Concordia's Thursday Report

Vol. 28, No.6

November 20, 2003


Professor's theatre company gives audiences what they crave

by Scott McRae

Photo of Kate Bligh

Kate Bligh listens at a workshop held after a performance of Crave.
by Andrew Dobrowolskyj

The play ends and no one claps. This is director Kate Bligh’s greatest hope.

If last Tuesday’s audience for Temenos’ first production, Crave, is any indication, Bligh has done her job admirably. The cast walked off stage and the audience spent a full minute in silence before the first timid handclaps began. The claps stayed muted, as did the audience members.

“One girl told me, ‘I can’t speak,’ which has been the best compliment I’ve received so far,” Bligh said. “I really feel I’ve succeeded if I can silence an audience.” Bligh is a part-time Concordia theatre and English professor and founder of the theatre company Temenos.

“I don’t want the kind of play where everyone applauds, gets up, goes home and forgets about it,” she said.

Instead, Bligh explained in an interview, she is looking for theatre that will be layered, stimulating and troubling — theatre that stays under your skin.

“Theatre should be providing what film and TV do not, but it rarely does that,” she said. “Even though there’s a lot of theatre around, not much of it is very high quality.”

Crave, a play by the fiery and controversial British playwright Sarah Kane, is a dense, poetic work that grapples with issues of identity, development, and humanity. Kane is known as a visceral and violent writer, and her plays often incorporate cannibalism and great savagery, but Crave is different.

Crave is not physically explicit,” Bligh explained. “It’s emotionally explicit. It’s quite an ambiguous play, but there’s a lot of beauty, tenderness and optimism. It’s about our primal emotions: anger, fear, love.”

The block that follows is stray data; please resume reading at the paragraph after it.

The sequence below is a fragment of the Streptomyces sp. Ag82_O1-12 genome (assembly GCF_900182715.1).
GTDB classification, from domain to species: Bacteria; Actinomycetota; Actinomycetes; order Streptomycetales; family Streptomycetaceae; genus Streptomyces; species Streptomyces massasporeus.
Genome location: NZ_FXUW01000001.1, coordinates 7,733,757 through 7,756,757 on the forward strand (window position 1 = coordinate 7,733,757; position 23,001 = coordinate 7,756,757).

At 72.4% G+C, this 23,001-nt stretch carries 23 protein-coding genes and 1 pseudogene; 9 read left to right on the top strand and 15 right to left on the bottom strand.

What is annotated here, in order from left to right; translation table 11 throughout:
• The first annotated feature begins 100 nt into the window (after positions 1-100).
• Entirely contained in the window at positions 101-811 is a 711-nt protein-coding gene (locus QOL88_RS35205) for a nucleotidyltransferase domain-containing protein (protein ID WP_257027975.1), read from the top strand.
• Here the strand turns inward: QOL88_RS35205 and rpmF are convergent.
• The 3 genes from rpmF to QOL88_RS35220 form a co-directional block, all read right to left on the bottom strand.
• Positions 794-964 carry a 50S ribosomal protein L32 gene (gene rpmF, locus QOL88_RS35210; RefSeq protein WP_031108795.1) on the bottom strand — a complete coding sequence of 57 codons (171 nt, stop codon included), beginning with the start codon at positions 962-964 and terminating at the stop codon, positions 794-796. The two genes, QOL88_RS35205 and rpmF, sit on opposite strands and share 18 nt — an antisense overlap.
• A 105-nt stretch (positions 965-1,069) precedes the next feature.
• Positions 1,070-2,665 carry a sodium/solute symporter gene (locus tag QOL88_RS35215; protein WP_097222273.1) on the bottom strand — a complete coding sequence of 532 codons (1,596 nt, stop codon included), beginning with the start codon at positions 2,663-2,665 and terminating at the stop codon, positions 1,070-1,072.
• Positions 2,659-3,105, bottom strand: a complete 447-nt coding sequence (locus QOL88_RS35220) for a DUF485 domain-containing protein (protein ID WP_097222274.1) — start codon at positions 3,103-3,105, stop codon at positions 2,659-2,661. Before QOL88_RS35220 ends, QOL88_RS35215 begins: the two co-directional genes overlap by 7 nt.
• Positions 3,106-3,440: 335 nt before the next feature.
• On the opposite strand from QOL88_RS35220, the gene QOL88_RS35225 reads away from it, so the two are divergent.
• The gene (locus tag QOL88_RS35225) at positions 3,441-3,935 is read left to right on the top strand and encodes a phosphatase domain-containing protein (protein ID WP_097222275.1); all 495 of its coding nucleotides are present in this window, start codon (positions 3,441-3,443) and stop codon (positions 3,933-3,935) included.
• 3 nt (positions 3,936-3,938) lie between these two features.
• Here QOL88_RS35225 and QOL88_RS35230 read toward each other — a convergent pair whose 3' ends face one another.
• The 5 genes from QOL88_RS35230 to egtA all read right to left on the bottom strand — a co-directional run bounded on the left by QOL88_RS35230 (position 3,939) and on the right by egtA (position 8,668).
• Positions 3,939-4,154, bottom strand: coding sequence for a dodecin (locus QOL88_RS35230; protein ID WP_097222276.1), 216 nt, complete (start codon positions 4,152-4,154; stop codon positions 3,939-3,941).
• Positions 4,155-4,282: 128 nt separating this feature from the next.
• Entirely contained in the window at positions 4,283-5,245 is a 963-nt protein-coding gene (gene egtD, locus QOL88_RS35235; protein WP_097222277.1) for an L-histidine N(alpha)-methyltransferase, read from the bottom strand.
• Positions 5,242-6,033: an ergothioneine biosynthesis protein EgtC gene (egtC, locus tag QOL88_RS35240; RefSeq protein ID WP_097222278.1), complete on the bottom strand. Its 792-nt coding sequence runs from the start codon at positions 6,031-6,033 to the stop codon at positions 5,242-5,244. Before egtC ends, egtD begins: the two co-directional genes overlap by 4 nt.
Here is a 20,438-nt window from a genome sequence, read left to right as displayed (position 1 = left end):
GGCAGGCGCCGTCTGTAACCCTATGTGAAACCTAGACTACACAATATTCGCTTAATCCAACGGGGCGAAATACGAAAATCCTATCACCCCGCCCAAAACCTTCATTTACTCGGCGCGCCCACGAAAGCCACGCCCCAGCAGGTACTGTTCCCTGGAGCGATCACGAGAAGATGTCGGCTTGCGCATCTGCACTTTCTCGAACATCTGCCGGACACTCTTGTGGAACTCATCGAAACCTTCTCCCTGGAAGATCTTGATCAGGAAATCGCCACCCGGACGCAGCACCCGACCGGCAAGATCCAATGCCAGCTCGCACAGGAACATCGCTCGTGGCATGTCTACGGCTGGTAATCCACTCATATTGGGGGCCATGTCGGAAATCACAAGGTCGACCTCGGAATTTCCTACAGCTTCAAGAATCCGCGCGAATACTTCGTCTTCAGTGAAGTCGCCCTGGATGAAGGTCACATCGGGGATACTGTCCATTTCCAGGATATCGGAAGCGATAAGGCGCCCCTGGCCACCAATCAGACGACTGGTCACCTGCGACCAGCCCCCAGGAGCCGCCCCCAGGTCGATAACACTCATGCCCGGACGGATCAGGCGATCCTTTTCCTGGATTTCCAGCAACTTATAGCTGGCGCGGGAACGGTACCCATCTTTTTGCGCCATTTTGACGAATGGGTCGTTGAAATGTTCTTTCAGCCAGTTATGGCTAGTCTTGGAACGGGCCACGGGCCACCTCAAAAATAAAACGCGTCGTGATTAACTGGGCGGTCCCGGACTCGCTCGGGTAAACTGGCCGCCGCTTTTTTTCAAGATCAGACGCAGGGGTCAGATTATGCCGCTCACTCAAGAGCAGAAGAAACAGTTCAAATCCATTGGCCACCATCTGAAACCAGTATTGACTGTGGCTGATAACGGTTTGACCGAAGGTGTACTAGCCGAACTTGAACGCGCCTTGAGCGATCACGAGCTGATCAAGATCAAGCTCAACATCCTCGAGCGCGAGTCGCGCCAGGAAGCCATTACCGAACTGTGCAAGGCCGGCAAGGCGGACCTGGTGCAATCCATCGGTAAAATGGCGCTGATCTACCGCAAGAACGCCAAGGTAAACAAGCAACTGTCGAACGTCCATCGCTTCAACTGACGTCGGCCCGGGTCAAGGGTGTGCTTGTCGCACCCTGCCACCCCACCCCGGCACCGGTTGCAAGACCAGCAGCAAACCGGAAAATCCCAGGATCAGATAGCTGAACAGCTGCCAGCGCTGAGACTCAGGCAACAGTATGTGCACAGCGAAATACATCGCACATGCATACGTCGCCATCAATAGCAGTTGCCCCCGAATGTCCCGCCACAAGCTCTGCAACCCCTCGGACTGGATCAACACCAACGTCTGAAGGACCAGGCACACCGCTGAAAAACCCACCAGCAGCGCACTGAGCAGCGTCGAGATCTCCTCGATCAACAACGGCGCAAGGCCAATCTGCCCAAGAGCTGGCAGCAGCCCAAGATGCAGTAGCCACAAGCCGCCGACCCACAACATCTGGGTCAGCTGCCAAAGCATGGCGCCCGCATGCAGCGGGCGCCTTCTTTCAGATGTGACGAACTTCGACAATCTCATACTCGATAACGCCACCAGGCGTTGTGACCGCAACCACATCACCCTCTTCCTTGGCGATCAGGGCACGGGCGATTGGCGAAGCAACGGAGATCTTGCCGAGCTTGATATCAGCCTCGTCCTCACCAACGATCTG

In an inspired reading, she decided to stage the play by suspending each actor in a canvas sack, and for two-thirds of the play the actors remain encased in these cocoons, preparing for their metaphorical birth. These sacks represent homunculi, the pre-natal fully-formed human beings medieval thinkers believed were carried in sperm.

This play, however, was no fully-formed version of itself when it began. A typical company will rehearse for one hour for every minute of stage time; for Crave, a 60-minute production, the cast rehearsed for 180 hours, three times the usual amount. “It was to get it right,” Bligh said. “I aim for artistic excellence.”

So does the Temenos theatre company. Its stated goal is to cultivate excellence and virtuosity, and its cast and crew, all but two of whom have Concordia connections, volunteered their time to stage this show and lay the groundwork for the company’s reputation. None of the actors were paid, and Bligh took out a personal loan to rent the theatre space.

Such sacrifices are made with an eye to the long term. They already have next year’s production schedule sketched out: a workshop in March of Howard Barker’s The Last Supper, to be done in French as La Scène, then a staging next fall of August Strindberg’s Le Songe/Dreamplay.

If Bligh’s dream comes true, these plays, and many more, will bring the sound of silence to Montreal’s theatregoers.

Crave, by Sarah Kane, will play until Nov. 22 at the Monument National, 1182 St. Laurent Blvd. Showtime is 8:30 p.m. Tickets, $12-18. Call 871-2224 for reservations.